Extension of the Two-way Bikeway between Paden School and McKay Avenue

The extension of the two-way bikeway between Paden School and McKay Avenue would provide a more protected bikeway to cover the entire San Francisco Bay Trail between Boat Ramp Road and McKay Avenue, and it also would cover a larger Paden School enrollment area.  The 2016 approved concept has a two-way bikeway between Pacific Avenue/Main Street and terminating at Paden School.  The recommendation is to extend the two-way bikeway east from Paden School to McKay Avenue, a total of 1,650 feet or 1/3 mile. 

 

This two-way bikeway extension would allow more students to travel to/from the local schools in a physically separated bikeway, and would allow bicyclists to travel between the South Shore area and the west end without interacting with vehicles except at a few driveways on the south side of Central Avenue.  The conflicts between people bicycling and driveways are less frequent in number and are at reduced speeds compared to the conflicts with the current bike lane concept.  Due to these reduced conflicts with the recommended two-way bikeway, staff expects there will be a shift to increased bicycle usage similar to Lincoln Middle School, which already has a physically separated bikeway adjacent to its school and has more than 30% of its students bicycling to/from school compared to Wood Middle School at 15%.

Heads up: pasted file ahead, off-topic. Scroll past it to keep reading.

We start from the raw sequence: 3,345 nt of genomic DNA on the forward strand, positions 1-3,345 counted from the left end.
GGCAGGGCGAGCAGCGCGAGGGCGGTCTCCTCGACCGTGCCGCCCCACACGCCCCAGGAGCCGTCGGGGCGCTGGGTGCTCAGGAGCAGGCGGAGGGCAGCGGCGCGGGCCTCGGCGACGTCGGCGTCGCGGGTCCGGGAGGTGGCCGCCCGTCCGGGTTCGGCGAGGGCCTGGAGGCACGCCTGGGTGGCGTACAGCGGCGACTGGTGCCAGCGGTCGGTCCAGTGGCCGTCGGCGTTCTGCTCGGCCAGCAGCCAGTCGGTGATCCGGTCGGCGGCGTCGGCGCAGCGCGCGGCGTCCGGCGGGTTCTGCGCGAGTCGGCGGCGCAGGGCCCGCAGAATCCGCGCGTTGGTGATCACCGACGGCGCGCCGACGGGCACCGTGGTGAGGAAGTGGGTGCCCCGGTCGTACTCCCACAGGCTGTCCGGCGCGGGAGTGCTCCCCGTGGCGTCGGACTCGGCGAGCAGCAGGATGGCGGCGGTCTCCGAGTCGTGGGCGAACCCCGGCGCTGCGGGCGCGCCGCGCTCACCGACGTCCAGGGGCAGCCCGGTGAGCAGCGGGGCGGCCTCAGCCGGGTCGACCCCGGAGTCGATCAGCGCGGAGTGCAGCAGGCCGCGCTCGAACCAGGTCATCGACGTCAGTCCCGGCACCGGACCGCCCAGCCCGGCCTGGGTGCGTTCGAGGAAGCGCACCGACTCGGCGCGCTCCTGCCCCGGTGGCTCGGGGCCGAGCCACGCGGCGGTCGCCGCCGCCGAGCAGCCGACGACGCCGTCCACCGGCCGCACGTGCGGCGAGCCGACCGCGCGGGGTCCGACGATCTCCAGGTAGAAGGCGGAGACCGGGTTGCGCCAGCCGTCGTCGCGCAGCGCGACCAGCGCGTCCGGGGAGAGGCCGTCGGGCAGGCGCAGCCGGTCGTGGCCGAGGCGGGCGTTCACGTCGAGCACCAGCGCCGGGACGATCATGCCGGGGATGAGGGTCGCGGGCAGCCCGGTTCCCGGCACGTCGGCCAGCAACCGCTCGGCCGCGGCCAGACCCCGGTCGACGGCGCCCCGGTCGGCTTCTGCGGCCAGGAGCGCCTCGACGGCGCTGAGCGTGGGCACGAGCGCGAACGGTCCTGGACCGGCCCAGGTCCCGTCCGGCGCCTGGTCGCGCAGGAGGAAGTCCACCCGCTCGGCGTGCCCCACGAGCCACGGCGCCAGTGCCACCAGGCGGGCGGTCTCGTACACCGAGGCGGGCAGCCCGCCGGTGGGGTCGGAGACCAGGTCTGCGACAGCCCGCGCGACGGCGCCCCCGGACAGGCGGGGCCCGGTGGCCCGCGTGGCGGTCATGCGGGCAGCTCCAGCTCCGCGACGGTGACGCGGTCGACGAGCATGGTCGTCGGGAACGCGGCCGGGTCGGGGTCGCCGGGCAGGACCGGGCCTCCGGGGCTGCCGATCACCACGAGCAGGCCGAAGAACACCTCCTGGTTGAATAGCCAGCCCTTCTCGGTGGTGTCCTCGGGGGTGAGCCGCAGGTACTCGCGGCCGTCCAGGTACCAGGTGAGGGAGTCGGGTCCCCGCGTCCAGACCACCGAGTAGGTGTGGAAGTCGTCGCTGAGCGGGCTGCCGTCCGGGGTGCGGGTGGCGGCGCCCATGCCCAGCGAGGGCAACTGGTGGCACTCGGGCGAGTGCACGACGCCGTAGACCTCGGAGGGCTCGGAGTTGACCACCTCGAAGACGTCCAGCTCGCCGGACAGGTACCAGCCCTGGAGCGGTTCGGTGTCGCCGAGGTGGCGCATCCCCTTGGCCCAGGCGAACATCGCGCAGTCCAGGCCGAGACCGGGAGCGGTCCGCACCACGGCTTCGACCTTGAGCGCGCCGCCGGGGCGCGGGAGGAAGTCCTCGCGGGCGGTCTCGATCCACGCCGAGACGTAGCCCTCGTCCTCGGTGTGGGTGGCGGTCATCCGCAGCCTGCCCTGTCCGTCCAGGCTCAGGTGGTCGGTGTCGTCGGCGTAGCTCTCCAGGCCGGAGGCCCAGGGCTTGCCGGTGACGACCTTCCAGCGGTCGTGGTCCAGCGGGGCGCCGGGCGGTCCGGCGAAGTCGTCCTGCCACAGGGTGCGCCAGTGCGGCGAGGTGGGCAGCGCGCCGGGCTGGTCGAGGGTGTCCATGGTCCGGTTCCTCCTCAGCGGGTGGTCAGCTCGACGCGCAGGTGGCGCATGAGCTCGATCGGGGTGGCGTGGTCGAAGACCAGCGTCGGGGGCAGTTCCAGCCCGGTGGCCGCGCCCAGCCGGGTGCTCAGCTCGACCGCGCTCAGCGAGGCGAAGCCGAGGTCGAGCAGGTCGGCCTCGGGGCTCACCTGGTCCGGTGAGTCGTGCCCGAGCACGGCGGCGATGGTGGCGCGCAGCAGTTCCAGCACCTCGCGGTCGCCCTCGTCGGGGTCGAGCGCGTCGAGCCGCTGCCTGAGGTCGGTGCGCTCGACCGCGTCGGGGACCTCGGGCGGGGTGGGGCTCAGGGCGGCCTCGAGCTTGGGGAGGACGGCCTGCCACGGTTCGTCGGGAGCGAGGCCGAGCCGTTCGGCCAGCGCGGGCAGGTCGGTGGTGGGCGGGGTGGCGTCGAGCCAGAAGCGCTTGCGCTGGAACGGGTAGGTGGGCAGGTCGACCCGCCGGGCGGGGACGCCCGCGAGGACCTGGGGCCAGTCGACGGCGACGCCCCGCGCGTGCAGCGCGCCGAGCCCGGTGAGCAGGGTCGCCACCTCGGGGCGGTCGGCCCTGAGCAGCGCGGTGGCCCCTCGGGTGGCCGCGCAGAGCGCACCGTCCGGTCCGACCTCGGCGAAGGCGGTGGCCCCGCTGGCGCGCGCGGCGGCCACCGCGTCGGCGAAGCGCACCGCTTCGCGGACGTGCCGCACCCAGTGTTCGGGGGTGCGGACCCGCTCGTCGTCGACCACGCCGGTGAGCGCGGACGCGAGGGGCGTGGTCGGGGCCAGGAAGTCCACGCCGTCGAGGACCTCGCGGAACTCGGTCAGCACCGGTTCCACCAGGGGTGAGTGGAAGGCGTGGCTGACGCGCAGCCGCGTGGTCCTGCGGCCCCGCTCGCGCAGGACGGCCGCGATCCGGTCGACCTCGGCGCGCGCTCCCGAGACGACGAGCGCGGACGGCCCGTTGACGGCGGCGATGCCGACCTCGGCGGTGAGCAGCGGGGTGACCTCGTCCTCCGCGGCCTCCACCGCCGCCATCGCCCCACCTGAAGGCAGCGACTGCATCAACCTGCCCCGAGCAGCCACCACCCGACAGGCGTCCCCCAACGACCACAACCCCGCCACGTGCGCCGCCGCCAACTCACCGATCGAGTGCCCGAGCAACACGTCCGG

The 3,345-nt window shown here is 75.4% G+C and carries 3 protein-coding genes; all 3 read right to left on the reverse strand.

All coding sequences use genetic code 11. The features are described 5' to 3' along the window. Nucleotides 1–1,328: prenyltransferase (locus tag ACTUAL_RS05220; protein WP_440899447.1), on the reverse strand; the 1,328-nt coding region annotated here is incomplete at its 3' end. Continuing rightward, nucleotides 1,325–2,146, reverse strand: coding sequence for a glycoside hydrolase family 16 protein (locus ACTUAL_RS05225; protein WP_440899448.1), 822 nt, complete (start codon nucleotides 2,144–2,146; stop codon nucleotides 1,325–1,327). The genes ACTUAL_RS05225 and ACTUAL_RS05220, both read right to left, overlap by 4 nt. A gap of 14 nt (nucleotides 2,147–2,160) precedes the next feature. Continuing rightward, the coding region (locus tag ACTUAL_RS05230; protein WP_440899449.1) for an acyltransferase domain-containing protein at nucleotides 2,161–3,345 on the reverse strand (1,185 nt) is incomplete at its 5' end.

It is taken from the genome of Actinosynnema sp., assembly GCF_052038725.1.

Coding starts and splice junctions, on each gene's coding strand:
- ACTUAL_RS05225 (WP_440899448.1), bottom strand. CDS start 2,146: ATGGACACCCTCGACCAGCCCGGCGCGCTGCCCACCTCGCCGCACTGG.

A two-way bikeway is anticipated to reduce the severity of collisions between vehicles and pedestrians/bicyclists due to the lower vehicle speeds when crossing the bikeway into driveways as compared to the vehicle speeds on Central Avenue when travelling along the corridor and adjacent to a Class II bicycle lane.  A report in 2011 by the AAA Foundation titled Impact Speed and a Pedestrian’s Risk of Severe Injury or Death illustrates the correlation between vehicle speeds and the risks of death and severe injury in collisions between vehicles and pedestrians/bicyclists.  The study shows the risk of severe injury to pedestrians/bicyclists to be 50% when vehicles are moving at 31 miles per hour (mph), but only 10% when vehicles are moving at 16 mph.  The data supporting the study indicates a risk of death of 1-2% for pedestrians/bicyclists in collisions with vehicles moving between 5 and 10 mph, which is the anticipated speed of a vehicle entering or exiting a driveway. The risk of death is 12%, roughly 8 times higher, for pedestrians/bicyclists in collisions with vehicles moving 25 mph, which is the posted speed limit of Central Avenue. The risk of death is 20-26%, roughly 15 times higher, for pedestrians/bicyclists in collisions with vehicles moving between 30-33 mph, which are the current average traffic speeds along the corridor. 

 

Of 396 respondents to an online survey, 69% wanted a more protected two-way bikeway; 4% were unsure and needed more information and analysis, and 27% did not want to extend the two-way bikeway.

 

Study Options for the Webster Street/Central Avenue Intersection

City staff and the consultant team are recommending moving forward with studying four different options for the Webster Street/Central Avenue intersection.  The study of the four options will include: 

                     Travel delay including a visual simulation and any impacts to views from side streets;

                     Time savings with signal timing improvements;

                     Safety of all travel modes including refined geometric analysis based on a topographic survey, evacuation plans and the consideration of vertical speed control elements such as speed cushions with wheel cutouts for emergency vehicles and buses;